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Premenstrual Dysphoric Disorder: What Are the Options?

Understanding the new research and treatment options for PMDD.

Key points

  • Recent studies have increased our understanding of how hormone levels can affect symptoms.
  • Changing levels of progesterone and estrogen and their metabolites may exert different effects in women with PMDD.
  • A healthy diet and regular exercise may improve symptoms, but further treatment may be necessary.

Throughout history, women who have described physical and psychological symptoms before their periods may have been dismissed as “crazy” or found their experiences invalidated. However, we now understand some of the biological drivers of these experiences.

Let’s Start With the Female Menstrual Cycle

After puberty, biological females experience a monthly cycle of changing hormone levels, primarily estrogen and progesterone, follicle-stimulating hormone (FSH), and luteinizing hormone (LH), leading to menstruation. In the absence of external influence, such as birth control pills or intrauterine devices (IUDs), these cycles last an average of 28 days, though they can range from 21 to 25 days.

The first day of the menstrual cycle is defined as the first day of menstruation or menses. At this time, if no pregnancy occurs, the uterus sheds its lining. Following menses, the next 1-2 weeks is the follicular phase, when the estrogen level rises, causing the uterine lining to grow and thicken. Also, FSH does just what you would think, stimulating the growth of follicles in the ovaries, one of which may go on to form a mature egg (ovum.)

The next step is ovulation when the ovaries are stimulated to release this egg by a luteinizing hormone (LH) surge. After ovulation, the luteal phase begins, and the egg begins its journey through the fallopian tubes to the prepared uterus. During this phase, a rise in progesterone continues to ready the uterus for a fertilized egg. If no fertilized egg implants, i.e., no pregnancy occurs, the levels of estrogen and progesterone drop quickly, and the uterine lining is again shed during menses.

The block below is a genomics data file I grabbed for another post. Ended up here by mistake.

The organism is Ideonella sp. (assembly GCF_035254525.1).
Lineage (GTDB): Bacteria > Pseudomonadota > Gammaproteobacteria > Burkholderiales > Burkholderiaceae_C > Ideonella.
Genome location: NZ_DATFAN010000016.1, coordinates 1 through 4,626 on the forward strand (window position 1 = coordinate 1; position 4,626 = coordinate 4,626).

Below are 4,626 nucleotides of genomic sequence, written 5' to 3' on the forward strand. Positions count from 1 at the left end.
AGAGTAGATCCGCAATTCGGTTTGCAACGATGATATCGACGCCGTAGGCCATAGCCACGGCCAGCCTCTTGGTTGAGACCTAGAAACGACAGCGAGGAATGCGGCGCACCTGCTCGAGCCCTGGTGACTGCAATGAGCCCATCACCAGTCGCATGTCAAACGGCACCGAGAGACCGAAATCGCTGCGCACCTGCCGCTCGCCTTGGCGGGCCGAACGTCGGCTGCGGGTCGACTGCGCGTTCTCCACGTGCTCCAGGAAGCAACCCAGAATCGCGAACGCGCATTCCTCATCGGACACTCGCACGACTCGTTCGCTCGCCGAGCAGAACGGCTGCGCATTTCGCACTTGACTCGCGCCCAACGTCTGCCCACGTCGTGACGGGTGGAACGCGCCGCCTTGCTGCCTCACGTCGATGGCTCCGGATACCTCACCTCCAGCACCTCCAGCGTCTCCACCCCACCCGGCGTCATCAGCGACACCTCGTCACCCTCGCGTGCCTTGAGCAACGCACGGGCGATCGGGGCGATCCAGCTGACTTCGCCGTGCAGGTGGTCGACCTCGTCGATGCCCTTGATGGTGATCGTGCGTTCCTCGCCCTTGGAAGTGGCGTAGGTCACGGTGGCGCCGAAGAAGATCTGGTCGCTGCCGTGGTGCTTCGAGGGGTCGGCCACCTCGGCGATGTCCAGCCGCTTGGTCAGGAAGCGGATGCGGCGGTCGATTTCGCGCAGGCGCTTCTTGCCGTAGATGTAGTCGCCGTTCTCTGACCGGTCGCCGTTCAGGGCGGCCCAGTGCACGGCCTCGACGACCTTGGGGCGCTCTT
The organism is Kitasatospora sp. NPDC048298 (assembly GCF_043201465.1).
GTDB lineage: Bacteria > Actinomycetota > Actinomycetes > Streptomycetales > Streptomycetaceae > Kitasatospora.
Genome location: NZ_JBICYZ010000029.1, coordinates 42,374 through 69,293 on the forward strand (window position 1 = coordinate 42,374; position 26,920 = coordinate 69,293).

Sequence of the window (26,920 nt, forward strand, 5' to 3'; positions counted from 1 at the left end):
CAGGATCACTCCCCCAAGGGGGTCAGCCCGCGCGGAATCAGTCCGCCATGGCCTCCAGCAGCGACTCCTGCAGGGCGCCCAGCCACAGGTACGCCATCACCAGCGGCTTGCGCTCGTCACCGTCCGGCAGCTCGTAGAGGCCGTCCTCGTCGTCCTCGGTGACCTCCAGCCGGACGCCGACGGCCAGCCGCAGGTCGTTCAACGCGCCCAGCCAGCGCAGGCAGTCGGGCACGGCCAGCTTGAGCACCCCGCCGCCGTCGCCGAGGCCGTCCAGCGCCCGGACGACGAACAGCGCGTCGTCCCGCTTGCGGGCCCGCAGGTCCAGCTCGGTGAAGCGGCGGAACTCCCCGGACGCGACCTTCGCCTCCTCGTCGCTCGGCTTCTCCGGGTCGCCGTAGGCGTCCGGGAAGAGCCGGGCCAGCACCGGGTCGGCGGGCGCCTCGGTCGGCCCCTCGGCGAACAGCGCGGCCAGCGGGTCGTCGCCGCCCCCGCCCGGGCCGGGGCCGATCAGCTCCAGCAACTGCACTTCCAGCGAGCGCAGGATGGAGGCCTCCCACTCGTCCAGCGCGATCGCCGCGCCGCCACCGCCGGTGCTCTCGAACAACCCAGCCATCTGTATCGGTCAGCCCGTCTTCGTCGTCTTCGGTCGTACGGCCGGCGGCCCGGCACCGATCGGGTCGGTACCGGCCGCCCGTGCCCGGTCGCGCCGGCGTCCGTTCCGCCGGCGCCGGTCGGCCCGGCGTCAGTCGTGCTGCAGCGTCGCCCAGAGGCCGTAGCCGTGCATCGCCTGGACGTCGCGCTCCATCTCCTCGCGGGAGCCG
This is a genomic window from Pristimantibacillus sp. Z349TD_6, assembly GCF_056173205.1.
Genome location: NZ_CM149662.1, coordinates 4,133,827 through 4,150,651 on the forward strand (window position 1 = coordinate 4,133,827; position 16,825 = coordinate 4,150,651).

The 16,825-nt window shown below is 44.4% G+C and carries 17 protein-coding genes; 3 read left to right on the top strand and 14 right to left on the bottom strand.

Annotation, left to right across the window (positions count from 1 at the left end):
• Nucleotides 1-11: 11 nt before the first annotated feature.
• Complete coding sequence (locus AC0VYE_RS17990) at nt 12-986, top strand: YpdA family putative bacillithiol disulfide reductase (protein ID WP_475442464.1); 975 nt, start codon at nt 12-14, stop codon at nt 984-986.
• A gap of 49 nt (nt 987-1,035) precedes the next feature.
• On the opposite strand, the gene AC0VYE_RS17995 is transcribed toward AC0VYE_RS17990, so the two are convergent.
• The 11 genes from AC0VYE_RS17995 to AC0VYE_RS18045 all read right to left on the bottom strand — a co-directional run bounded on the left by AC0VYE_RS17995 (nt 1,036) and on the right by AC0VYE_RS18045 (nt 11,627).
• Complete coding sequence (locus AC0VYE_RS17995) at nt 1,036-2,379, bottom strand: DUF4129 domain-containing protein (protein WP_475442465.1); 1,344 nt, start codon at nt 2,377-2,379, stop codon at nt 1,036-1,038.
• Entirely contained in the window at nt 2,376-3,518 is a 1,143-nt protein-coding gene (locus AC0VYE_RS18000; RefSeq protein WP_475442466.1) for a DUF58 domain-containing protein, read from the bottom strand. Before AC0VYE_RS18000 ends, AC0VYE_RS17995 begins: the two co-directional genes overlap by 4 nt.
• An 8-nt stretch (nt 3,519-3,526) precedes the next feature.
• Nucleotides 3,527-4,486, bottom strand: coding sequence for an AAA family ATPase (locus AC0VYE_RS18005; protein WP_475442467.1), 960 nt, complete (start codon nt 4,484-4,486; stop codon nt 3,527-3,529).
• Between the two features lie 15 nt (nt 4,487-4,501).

All of these steps are repeated throughout a female’s reproductive lifetime, between puberty and menopause.

How Do Women with PMDD Differ?

Recent studies have investigated the potential cause of premenstrual dysphoric disorder (PMDD) and premenstrual symptoms (PMS). We have identified some potential culprits by comparing women with these experiences to those who do not have significant premenstrual worsening of mood, anxiety, or physical sensations.

One key finding has been the importance of one of progesterone’s metabolites, or break-down products, allopregnanolone. This hormone is known to act on the GABAA receptor in the brain. Notably, this type of receptor is also involved in our response to alcohol and benzodiazepines such as Ativan or Xanax, so, understandably, this would affect anxiety levels.

Although studies have been mixed about a difference in allopregnanolone levels, what seems to be fairly clear is that women with PMDD have an altered sensitivity to this hormone and possibly a difference in how quickly their levels drop just prior to menstruation. They may also have differences in how changing estrogen levels, which also drop just before menstruation, affect the activity of serotonin, a neurotransmitter involved in the regulation of mood and anxiety.

Current Recommendations for Treatment

After a diagnosis of premenstrual dysphoric disorder (PMDD), the next step is to consider options for treatment. Typically, women are counseled to increase the frequency of exercise, increase their intake of anti-inflammatory foods including fruits and vegetables, nuts, legumes, fish, and olive oil, eat multiple small meals to limit bloating, and limit their intake of caffeine and alcohol, particularly during the days just prior to menses (the luteal phase). Data are mixed on herbal remedies for PMDD symptoms, but there is support for supplementation with 1,200mg of calcium daily in treating PMS.